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Texas BullFrog
By Richard Komar

Let your mind wander back to your childhood for a moment to the first time you intently watched a frog in the water as you lay quietly on the grassy bank or sat motionless on the dock. That frog probably did not make a chugging sound, a pop or a gurgling sound. It did not float with its legs on the surface. The legs were hanging motionless below the surface. All you could see were the big eyes on the water's surface. You noticed the frog propelled itself through the water with a quick kick of its legs and then the legs hung motionless again. Resting.

The common flat-faced or cupped face popper doesn't really represent a frog. The Texas BullFrog imitates a real frog. It doesn't pop, chug or gurgle, but it sure catches panfish and bass!

Materials List: Texas BullFrog

    Hook: Mustad 3366, Size 2.

    Thread: 3/0 or 6/0, Olive.

    Hackle: Rooster Cape Feathers, Olive.

    Body: Estaz Chenille, Large, Olive.

    Head: Soft Foam Cylinder, 1/2" Diameter.

    Eyes: Plastic Doll Eyes, 12mm.

Instructions - Texas BullFrog:

1. Lay a thread base along the hook shank starting from hook eye, wrapping toward the hook bend. Hold the foam cylinder up against the hook shank as shown and wrap backward to the point shown. At this point, wrap a "thread stop" which will serve as an indicator. Do not wrap material past this thread stop.

2. Tie in two rooster cape feathers in a splayed, frog-leg fashion. Make the length of the feathers twice the length of the hook shank. Yes, TWICE (bullfrogs have long legs!).

3. Tie in estaz chenille up to the thread stop. Whip finish and cut the thread. Apply head cement if desired.

4. Cut a length of soft foam cylinder equal to the diameter of the cylinder. Using a cigarette lighter, carefully heat the tip of a bodkin needle and carefully (lest you impale yourself) insert the heated needle through the cylinder as shown (the heated needle goes through the foam easier).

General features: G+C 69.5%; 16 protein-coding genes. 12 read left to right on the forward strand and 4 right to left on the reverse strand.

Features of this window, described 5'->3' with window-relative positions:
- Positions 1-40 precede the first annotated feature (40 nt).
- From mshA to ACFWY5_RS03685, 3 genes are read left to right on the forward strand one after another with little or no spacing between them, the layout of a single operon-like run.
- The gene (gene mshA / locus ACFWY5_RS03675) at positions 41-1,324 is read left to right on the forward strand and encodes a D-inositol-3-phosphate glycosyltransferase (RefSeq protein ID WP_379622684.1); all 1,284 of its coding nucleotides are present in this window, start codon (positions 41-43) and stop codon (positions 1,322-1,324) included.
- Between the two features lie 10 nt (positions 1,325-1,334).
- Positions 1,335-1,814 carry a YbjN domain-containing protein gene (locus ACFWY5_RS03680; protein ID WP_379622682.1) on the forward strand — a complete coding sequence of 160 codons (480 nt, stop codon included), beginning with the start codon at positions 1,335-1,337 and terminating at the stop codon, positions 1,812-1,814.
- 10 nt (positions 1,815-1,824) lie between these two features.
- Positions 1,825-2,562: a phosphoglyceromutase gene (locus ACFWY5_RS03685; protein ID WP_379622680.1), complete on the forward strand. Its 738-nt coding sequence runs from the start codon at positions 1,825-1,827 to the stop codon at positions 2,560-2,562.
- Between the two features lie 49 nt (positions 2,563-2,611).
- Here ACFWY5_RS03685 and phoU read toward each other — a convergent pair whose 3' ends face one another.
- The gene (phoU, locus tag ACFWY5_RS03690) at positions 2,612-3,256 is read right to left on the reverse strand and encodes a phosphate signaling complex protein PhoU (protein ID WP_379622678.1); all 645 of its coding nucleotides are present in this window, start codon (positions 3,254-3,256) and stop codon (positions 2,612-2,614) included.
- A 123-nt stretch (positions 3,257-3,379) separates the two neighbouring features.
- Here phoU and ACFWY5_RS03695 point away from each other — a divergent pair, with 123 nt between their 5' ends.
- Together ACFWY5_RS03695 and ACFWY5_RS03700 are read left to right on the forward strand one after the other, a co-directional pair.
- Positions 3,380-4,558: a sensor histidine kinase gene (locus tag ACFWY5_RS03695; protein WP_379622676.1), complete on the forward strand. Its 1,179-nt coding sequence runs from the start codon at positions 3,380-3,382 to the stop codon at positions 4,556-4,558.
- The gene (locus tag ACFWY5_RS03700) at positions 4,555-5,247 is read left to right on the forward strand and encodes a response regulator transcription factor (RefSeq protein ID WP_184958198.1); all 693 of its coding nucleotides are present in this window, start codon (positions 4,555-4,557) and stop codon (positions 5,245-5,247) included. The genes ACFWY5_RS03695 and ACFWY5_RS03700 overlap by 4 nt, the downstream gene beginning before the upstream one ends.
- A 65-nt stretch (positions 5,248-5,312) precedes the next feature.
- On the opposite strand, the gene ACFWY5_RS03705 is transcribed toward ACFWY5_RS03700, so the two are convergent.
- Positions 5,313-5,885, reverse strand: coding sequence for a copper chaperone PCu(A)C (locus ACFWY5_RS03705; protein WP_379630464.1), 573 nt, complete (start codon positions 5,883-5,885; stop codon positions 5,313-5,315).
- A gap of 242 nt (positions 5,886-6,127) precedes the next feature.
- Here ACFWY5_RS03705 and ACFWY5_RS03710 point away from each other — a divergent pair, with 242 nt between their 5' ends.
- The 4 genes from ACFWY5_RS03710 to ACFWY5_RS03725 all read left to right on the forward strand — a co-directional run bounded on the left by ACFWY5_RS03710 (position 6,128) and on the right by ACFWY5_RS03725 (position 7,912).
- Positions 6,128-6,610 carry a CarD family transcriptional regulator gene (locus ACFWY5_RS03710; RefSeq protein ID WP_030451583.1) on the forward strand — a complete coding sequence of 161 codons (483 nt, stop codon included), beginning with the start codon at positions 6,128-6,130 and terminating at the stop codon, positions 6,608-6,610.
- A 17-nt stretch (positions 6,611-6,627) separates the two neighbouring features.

5. Apply super adhesive glue to the exposed part of the hook shank. Slide the foam cylinder off the bodkin needle and onto the hook shank (twisting as you slide makes it easier to position the foam).

6. Using an olive Prismacolor marker (or equivalent), color the cylinder. Apply the doll eyes to each end of the cylinder with super adhesive glue. Viola! The Texas BullFrog is ready to hop off your vise and into the water!

How to Fish the Texas BullFrog:

The Texas BullFrog floats with its "eyes" just above the surface. Its "legs" hang motionless below the surface (do not use floatant on the hackle). With a short tug, its legs come together, the doll eyes rattle ever so slightly, and the Texas BullFrog glides forward, then settles down motionless again. Be ready! This is where the strikes happen! With a series of tugs, the Texas BullFrog will "swim" enticingly across an expanse of water, like a real frog!

For "BIG" largemouth bass, the Texas BullFrog can be tied on 2/0 hooks using a ' diameter soft foam cylinder and "BIG" doll eyes. For medium bass, try a size 6 Mustad 94840 hook, " soft foam, 7mm doll eyes, and medium estaz chenille. For big bluegills, offer them a size 10 Mustad 94840 hook, 3/8" soft foam, 5mm doll eyes, and medium estaz chenille. And for smaller panfish, tempt them with a size 14 Mustad 94840 hook, 3/16" soft foam, 4mm doll eyes, and medium tinsel chenille. Try different colors as well! If you fish water with heavy vegetation, you may want to add a monofilament weed guard. Have fun! ~ Richard

About Richard:

Richard Komar lives in Plano, Texas, is a member of the Dallas FlyFishers and fishes for panfish and largemouth bass in the ponds and lakes of north Texas.

For more great flies, check out: Beginning Fly Tying, Intermediate Fly Tying and Advanced Fly Tying.

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